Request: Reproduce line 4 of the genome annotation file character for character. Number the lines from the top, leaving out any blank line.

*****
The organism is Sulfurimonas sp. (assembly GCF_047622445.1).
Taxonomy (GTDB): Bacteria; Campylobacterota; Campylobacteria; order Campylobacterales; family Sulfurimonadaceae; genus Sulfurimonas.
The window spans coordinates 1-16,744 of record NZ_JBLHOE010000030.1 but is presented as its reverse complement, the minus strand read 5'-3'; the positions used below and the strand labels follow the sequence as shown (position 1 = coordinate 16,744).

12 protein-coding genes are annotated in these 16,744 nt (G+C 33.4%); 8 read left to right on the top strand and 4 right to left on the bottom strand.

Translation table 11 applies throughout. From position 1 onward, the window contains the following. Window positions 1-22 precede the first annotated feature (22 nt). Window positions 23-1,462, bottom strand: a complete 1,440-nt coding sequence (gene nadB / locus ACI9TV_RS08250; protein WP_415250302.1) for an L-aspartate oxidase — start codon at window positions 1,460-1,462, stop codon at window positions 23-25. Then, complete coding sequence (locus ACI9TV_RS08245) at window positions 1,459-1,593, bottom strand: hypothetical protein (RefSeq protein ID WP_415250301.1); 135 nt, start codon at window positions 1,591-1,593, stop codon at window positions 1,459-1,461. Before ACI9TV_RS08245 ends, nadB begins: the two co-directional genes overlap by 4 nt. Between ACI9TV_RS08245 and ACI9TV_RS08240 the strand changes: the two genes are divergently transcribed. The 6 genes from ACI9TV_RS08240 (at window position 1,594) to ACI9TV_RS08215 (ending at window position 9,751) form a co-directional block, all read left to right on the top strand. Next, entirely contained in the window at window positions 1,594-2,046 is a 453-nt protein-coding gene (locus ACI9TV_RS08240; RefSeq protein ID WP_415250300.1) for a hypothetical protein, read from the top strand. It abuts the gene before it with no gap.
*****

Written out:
12 protein-coding genes are annotated in these 16,744 nt (G+C 33.4%); 8 read left to right on the top strand and 4 right to left on the bottom strand.